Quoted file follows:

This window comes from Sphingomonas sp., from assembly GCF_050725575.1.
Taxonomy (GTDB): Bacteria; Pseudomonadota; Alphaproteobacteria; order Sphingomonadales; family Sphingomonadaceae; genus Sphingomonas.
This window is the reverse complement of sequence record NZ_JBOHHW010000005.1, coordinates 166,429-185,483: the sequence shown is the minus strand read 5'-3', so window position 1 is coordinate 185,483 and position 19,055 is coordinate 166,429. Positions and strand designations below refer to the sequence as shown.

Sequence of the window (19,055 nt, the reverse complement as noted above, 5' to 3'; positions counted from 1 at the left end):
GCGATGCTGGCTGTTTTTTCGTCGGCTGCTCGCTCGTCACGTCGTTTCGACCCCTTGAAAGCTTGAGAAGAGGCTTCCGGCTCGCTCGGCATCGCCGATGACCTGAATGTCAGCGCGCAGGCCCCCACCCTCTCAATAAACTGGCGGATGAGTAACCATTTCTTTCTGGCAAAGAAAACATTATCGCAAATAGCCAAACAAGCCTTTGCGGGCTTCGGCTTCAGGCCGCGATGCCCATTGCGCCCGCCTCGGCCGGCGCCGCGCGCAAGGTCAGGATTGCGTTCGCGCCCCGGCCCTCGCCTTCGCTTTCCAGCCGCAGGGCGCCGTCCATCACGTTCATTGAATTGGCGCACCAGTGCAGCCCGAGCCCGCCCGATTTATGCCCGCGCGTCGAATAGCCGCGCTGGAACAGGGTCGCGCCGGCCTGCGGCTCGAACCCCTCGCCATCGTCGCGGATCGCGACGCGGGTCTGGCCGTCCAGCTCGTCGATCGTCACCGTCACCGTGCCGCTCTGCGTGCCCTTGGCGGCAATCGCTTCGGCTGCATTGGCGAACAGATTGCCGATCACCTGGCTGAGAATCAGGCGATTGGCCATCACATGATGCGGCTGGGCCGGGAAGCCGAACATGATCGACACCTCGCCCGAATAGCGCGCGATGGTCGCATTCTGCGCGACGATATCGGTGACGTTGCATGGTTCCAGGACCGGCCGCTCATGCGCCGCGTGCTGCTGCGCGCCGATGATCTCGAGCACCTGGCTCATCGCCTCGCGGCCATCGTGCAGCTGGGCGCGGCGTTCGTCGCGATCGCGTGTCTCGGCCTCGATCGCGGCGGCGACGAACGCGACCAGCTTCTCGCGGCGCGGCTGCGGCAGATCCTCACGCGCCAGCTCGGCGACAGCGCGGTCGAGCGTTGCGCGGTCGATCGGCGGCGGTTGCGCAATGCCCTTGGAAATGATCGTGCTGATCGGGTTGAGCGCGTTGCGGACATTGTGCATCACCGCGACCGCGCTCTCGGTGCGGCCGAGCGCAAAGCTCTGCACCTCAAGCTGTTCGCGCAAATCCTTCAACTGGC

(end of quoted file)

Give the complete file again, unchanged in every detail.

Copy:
This window comes from Sphingomonas sp., from assembly GCF_050725575.1.
Taxonomy (GTDB): Bacteria; Pseudomonadota; Alphaproteobacteria; order Sphingomonadales; family Sphingomonadaceae; genus Sphingomonas.
This window is the reverse complement of sequence record NZ_JBOHHW010000005.1, coordinates 166,429-185,483: the sequence shown is the minus strand read 5'-3', so window position 1 is coordinate 185,483 and position 19,055 is coordinate 166,429. Positions and strand designations below refer to the sequence as shown.

Sequence of the window (19,055 nt, the reverse complement as noted above, 5' to 3'; positions counted from 1 at the left end):
GCGATGCTGGCTGTTTTTTCGTCGGCTGCTCGCTCGTCACGTCGTTTCGACCCCTTGAAAGCTTGAGAAGAGGCTTCCGGCTCGCTCGGCATCGCCGATGACCTGAATGTCAGCGCGCAGGCCCCCACCCTCTCAATAAACTGGCGGATGAGTAACCATTTCTTTCTGGCAAAGAAAACATTATCGCAAATAGCCAAACAAGCCTTTGCGGGCTTCGGCTTCAGGCCGCGATGCCCATTGCGCCCGCCTCGGCCGGCGCCGCGCGCAAGGTCAGGATTGCGTTCGCGCCCCGGCCCTCGCCTTCGCTTTCCAGCCGCAGGGCGCCGTCCATCACGTTCATTGAATTGGCGCACCAGTGCAGCCCGAGCCCGCCCGATTTATGCCCGCGCGTCGAATAGCCGCGCTGGAACAGGGTCGCGCCGGCCTGCGGCTCGAACCCCTCGCCATCGTCGCGGATCGCGACGCGGGTCTGGCCGTCCAGCTCGTCGATCGTCACCGTCACCGTGCCGCTCTGCGTGCCCTTGGCGGCAATCGCTTCGGCTGCATTGGCGAACAGATTGCCGATCACCTGGCTGAGAATCAGGCGATTGGCCATCACATGATGCGGCTGGGCCGGGAAGCCGAACATGATCGACACCTCGCCCGAATAGCGCGCGATGGTCGCATTCTGCGCGACGATATCGGTGACGTTGCATGGTTCCAGGACCGGCCGCTCATGCGCCGCGTGCTGCTGCGCGCCGATGATCTCGAGCACCTGGCTCATCGCCTCGCGGCCATCGTGCAGCTGGGCGCGGCGTTCGTCGCGATCGCGTGTCTCGGCCTCGATCGCGGCGGCGACGAACGCGACCAGCTTCTCGCGGCGCGGCTGCGGCAGATCCTCACGCGCCAGCTCGGCGACAGCGCGGTCGAGCGTTGCGCGGTCGATCGGCGGCGGTTGCGCAATGCCCTTGGAAATGATCGTGCTGATCGGGTTGAGCGCGTTGCGGACATTGTGCATCACCGCGACCGCGCTCTCGGTGCGGCCGAGCGCAAAGCTCTGCACCTCAAGCTGTTCGCGCAAATCCTTCAACTGGC